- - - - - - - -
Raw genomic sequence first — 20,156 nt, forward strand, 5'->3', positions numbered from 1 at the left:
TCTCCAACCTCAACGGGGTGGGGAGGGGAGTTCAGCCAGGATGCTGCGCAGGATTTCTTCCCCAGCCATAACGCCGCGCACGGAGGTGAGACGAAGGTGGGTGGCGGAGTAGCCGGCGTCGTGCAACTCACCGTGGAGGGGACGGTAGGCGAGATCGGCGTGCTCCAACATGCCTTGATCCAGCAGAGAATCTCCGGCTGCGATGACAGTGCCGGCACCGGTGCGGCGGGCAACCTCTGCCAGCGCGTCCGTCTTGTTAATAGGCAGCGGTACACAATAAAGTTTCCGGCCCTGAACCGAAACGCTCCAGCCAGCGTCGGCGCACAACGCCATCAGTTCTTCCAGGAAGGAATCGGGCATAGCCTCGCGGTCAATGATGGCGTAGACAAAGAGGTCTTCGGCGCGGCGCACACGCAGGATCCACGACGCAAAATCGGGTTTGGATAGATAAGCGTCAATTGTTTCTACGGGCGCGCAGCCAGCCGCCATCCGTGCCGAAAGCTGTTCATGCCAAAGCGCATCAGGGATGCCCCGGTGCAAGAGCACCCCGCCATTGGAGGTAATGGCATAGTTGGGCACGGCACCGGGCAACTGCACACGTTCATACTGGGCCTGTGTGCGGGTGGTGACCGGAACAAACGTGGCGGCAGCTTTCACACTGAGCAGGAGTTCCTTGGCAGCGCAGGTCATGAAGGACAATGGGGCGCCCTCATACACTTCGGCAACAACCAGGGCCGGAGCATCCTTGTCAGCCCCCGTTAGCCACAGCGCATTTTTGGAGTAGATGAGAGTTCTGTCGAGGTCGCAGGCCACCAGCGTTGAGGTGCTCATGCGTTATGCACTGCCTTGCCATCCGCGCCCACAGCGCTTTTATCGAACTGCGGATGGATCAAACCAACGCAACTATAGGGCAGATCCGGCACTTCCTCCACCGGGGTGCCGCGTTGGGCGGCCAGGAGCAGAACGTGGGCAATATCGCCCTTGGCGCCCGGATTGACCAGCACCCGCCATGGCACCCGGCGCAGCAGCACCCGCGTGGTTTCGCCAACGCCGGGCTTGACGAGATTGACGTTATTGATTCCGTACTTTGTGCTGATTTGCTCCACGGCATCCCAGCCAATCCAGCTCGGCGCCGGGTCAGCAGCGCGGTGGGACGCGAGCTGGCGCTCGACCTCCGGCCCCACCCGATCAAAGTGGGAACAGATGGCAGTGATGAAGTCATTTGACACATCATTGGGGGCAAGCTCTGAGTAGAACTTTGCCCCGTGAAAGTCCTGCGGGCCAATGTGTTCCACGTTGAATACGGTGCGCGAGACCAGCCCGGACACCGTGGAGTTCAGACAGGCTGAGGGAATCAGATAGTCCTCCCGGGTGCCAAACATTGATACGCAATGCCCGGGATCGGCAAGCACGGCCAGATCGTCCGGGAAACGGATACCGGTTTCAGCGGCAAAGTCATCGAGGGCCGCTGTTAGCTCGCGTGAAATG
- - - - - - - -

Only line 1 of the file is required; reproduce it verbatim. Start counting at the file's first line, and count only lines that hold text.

Raw genomic sequence first — 20,156 nt, forward strand, 5'->3', positions numbered from 1 at the left: